Opals can be found in white or black with the iridescent color play associated with opals. More common opals, such as fire opals, tend to come in a single color, usually a deep fiery orange or red, which have a beauty of their own.
Prized in Roman times, opal was praised by Pliny the Elder as possessing all the glories of the most precious stones. The finest opal in modern times was owned by Empress Josephine of France, a gem called The Burning of Troy. The stone disappeared after Napoleon’s downfall.
Opal’s popularity plummeted in the early 19th century, which many have attributed to Sir Walter Scott’s novel Anne of Geterstein, as a character’s personality was drastically altered by the presence or absence of an opal. The gemstone regained its status thanks to Queen Victoria’s appreciation and use of the stones.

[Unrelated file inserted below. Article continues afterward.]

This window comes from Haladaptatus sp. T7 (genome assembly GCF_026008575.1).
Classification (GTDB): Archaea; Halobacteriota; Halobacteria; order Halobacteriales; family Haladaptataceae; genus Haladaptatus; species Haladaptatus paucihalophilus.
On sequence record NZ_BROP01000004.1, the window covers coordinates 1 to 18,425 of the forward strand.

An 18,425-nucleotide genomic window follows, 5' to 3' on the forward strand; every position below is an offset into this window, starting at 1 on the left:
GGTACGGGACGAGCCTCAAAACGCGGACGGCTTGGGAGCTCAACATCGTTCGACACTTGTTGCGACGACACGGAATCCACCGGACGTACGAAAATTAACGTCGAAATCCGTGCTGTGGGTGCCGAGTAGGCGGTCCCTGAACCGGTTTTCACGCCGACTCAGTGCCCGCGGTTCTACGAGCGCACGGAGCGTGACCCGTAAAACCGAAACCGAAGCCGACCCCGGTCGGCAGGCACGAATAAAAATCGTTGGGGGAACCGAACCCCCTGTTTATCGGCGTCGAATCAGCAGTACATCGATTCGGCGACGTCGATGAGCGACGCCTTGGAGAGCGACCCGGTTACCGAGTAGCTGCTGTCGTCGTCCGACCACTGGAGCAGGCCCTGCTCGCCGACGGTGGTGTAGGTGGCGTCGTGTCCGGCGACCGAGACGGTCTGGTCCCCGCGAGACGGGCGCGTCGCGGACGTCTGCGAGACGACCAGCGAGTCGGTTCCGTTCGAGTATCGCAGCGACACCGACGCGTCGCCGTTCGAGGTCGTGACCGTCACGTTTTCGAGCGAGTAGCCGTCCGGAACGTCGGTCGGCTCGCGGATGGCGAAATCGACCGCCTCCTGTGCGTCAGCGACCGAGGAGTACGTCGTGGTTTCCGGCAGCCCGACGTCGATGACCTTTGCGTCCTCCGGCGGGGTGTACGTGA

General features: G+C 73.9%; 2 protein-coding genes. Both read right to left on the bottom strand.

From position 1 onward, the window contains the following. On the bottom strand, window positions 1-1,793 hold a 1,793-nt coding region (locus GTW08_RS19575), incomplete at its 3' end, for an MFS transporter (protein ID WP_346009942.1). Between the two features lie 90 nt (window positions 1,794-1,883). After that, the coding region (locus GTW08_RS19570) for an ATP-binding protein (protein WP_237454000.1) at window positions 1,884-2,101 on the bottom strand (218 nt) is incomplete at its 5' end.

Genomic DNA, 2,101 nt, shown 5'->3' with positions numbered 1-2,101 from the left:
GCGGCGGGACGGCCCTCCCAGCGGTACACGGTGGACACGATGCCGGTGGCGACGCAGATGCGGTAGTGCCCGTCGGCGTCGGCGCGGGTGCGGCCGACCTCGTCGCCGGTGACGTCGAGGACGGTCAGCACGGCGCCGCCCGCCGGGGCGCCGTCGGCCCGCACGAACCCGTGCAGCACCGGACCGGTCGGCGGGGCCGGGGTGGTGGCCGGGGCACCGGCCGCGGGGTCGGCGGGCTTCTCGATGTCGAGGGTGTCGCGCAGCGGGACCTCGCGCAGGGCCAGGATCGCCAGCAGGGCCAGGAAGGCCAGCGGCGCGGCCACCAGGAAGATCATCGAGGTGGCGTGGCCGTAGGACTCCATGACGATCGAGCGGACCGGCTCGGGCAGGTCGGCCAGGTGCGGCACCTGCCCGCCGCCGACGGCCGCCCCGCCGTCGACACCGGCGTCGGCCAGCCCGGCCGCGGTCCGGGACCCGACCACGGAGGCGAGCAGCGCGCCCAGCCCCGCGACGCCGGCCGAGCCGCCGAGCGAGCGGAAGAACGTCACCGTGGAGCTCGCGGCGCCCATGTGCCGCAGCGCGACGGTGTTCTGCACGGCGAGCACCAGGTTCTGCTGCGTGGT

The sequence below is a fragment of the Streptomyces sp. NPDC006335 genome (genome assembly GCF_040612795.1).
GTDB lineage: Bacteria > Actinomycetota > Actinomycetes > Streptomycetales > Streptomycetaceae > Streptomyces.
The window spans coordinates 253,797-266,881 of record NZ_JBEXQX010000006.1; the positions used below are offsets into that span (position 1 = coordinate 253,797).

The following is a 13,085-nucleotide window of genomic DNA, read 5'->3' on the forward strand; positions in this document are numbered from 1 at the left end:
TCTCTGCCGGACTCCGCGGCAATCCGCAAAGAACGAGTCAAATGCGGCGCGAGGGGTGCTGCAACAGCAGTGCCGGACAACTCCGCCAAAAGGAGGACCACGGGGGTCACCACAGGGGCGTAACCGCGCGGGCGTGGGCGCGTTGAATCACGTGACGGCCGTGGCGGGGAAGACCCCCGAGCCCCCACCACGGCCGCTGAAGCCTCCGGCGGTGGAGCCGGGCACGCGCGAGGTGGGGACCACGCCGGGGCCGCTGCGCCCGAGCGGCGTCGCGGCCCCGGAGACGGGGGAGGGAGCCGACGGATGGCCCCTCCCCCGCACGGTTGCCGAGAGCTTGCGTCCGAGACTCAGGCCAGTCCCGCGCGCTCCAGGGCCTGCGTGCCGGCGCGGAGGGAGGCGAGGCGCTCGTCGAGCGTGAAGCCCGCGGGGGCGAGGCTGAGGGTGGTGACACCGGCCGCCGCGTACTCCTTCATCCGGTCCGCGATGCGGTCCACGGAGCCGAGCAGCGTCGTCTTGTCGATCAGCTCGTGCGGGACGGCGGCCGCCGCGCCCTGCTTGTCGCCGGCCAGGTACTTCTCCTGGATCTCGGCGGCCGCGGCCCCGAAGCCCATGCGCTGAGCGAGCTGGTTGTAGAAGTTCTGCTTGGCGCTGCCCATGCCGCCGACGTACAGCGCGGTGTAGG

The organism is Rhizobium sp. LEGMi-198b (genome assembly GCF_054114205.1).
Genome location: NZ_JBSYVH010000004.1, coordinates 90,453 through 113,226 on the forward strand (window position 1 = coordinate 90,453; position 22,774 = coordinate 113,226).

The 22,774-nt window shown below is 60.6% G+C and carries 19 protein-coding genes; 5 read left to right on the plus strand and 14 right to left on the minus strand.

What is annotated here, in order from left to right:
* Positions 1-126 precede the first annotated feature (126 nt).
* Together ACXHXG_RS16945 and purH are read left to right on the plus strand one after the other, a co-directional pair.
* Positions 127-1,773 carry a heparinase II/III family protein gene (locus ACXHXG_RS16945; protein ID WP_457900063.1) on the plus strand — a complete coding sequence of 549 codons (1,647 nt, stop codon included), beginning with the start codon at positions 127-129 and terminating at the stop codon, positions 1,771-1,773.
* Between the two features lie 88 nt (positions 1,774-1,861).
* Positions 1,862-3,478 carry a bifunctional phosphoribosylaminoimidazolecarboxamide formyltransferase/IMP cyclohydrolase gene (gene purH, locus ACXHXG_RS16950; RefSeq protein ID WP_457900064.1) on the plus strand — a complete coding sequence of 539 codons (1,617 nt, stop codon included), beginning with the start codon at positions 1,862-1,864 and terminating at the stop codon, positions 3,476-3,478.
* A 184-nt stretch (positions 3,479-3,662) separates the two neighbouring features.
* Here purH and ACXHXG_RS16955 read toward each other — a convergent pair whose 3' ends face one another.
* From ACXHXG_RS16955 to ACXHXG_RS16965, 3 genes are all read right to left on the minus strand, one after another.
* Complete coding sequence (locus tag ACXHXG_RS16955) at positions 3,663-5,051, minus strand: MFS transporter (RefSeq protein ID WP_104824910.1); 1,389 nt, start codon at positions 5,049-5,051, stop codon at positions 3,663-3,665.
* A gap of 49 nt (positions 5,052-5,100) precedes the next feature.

Like many gems, opals were believed to shield the wearer from contagion and to warn off the presence of poison by losing its play of colors. Interestingly enough, opals have also been worn by those who wanted their hair to remain blonde.